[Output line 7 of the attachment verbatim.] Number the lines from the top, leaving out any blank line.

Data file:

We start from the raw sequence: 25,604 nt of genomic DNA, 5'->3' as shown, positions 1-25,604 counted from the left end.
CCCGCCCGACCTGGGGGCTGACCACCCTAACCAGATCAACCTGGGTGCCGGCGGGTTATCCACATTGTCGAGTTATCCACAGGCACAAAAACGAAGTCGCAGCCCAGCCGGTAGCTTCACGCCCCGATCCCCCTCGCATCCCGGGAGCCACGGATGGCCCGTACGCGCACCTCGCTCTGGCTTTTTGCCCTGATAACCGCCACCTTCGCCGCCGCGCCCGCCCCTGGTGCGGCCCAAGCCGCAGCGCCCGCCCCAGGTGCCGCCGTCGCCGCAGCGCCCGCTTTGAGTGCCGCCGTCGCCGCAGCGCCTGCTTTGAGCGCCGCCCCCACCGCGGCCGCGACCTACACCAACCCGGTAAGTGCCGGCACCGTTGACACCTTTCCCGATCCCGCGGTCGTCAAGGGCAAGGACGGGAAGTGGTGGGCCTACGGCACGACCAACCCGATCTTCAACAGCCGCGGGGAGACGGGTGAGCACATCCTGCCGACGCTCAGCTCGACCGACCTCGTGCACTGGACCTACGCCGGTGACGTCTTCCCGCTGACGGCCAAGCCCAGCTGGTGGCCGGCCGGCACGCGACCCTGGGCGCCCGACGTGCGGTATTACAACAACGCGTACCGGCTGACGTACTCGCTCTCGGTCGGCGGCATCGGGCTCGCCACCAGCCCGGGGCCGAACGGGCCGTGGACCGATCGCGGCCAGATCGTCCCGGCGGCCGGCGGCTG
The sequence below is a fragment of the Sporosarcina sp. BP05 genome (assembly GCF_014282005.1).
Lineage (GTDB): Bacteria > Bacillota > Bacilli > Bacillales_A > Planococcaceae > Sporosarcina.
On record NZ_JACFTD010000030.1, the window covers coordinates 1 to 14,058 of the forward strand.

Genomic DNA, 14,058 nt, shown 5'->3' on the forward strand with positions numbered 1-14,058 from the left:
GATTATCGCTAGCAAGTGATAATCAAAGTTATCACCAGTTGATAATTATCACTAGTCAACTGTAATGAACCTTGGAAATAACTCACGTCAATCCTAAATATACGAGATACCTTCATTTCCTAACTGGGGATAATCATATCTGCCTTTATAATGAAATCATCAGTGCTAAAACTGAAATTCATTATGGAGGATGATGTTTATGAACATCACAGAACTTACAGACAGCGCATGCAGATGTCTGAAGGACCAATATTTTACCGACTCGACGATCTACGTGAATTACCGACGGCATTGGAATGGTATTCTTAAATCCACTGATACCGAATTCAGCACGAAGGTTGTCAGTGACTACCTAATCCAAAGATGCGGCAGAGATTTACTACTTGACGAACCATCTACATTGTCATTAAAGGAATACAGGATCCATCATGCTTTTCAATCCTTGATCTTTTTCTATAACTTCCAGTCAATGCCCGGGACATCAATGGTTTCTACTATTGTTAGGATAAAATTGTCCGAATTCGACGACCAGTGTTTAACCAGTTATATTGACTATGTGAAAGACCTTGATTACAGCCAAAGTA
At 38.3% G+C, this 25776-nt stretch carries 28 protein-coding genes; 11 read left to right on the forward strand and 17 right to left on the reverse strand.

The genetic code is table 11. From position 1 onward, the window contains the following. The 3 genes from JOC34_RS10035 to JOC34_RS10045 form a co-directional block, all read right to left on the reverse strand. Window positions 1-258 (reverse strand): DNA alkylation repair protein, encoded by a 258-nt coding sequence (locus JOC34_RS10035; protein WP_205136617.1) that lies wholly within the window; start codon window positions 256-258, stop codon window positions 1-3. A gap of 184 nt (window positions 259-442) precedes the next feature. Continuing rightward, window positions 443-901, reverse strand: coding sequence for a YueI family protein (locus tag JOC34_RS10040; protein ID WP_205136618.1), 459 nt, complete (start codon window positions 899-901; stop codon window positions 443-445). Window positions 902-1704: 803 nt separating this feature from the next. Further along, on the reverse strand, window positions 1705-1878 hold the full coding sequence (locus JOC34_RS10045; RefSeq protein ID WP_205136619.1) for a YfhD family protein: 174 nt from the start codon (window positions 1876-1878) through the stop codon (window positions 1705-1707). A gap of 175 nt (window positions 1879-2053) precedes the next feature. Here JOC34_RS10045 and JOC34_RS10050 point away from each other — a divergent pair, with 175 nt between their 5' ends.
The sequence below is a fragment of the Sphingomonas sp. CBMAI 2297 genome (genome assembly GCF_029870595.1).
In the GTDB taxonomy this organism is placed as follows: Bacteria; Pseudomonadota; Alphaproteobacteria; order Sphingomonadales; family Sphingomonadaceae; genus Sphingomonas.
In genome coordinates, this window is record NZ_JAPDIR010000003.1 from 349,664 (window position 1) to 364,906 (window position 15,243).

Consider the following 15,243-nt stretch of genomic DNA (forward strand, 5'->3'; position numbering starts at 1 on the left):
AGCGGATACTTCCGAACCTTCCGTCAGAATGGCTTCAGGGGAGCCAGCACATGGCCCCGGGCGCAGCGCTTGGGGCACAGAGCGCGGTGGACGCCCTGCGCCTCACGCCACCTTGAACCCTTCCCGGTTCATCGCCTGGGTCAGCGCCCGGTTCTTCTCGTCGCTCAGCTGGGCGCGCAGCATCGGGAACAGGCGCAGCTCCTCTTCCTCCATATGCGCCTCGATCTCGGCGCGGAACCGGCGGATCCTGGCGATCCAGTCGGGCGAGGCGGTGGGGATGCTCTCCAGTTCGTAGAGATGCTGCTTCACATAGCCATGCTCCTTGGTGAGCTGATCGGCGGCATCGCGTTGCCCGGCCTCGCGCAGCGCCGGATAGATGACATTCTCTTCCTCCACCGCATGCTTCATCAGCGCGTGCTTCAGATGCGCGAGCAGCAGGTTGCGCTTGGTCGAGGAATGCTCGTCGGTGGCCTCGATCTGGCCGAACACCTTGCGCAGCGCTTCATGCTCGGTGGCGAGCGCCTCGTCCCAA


GATTATCGCTAGCAAGTGATAATCAAAGTTATCACCAGTTGATAATTATCACTAGTCAACTGTAATGAACCTTGGAAATAACTCACGTCAATCCTAAATATACGAGATACCTTCATTTCCTAACTGGGGATAATCATATCTGCCTTTATAATGAAATCATCAGTGCTAAAACTGAAATTCATTATGGAGGATGATGTTTATGAACATCACAGAACTTACAGACAGCGCATGCAGATGTCTGAAGGACCAATATTTTACCGACTCGACGATCTACGTGAATTACCGACGGCATTGGAATGGTATTCTTAAATCCACTGATACCGAATTCAGCACGAAGGTTGTCAGTGACTACCTAATCCAAAGATGCGGCAGAGATTTACTACTTGACGAACCATCTACATTGTCATTAAAGGAATACAGGATCCATCATGCTTTTCAATCCTTGATCTTTTTCTATAACTTCCAGTCAATGCCCGGGACATCAATGGTTTCTACTATTGTTAGGATAAAATTGTCCGAATTCGACGACCAGTGTTTAACCAGTTATATTGACTATGTGAAAGACCTTGATTACAGCCAAAGTA